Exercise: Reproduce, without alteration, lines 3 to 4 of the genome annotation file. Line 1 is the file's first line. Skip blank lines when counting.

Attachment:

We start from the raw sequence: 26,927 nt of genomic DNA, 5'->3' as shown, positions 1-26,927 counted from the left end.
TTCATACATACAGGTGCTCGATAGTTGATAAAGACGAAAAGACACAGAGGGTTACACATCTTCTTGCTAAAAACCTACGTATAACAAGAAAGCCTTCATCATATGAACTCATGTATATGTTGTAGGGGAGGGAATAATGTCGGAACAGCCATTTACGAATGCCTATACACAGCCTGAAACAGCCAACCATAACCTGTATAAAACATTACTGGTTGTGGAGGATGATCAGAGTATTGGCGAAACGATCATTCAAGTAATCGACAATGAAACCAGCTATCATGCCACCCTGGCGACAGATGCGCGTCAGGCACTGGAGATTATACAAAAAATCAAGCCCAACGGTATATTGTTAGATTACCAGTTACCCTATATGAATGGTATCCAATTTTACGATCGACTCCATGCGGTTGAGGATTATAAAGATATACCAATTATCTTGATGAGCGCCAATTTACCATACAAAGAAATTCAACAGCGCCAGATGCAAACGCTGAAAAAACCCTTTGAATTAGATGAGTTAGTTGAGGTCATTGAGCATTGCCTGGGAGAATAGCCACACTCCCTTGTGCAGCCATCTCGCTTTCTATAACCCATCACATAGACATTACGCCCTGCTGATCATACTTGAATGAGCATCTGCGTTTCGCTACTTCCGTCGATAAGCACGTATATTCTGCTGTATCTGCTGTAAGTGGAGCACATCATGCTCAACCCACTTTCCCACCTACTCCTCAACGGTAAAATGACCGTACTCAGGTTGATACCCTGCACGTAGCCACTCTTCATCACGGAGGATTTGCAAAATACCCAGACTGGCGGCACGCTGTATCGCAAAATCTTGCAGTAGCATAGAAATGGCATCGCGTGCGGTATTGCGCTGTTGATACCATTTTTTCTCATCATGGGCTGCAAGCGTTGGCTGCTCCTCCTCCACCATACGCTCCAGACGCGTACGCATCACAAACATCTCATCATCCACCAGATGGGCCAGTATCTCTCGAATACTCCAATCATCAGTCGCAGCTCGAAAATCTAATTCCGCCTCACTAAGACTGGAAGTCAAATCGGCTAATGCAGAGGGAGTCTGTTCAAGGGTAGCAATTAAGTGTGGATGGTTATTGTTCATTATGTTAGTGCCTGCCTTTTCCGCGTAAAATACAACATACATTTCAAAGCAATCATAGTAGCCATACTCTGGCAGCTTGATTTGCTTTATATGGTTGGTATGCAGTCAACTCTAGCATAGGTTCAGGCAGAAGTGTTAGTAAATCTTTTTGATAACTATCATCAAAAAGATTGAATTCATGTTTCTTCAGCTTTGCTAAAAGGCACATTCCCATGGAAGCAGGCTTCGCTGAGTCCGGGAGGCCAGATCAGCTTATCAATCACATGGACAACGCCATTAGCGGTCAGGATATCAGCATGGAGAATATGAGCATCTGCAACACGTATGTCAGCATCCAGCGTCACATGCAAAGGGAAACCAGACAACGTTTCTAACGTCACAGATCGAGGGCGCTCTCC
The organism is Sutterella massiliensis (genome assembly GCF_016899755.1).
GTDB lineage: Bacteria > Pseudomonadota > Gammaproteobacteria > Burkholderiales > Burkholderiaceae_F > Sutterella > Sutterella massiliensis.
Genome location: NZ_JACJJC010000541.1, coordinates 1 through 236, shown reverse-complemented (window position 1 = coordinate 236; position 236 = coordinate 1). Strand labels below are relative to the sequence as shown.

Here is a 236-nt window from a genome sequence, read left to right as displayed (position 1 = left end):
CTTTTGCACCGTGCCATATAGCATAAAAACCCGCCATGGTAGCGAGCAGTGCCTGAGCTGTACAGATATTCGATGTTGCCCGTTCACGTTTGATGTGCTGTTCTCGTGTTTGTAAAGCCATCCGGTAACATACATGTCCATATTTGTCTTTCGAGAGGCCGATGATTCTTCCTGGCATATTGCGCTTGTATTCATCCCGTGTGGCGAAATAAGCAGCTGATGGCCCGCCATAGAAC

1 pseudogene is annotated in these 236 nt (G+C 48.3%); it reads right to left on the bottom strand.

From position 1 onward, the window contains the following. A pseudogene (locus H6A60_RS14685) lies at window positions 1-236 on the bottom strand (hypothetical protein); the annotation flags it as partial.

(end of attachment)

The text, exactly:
The organism is Sutterella massiliensis (genome assembly GCF_016899755.1).
GTDB lineage: Bacteria > Pseudomonadota > Gammaproteobacteria > Burkholderiales > Burkholderiaceae_F > Sutterella > Sutterella massiliensis.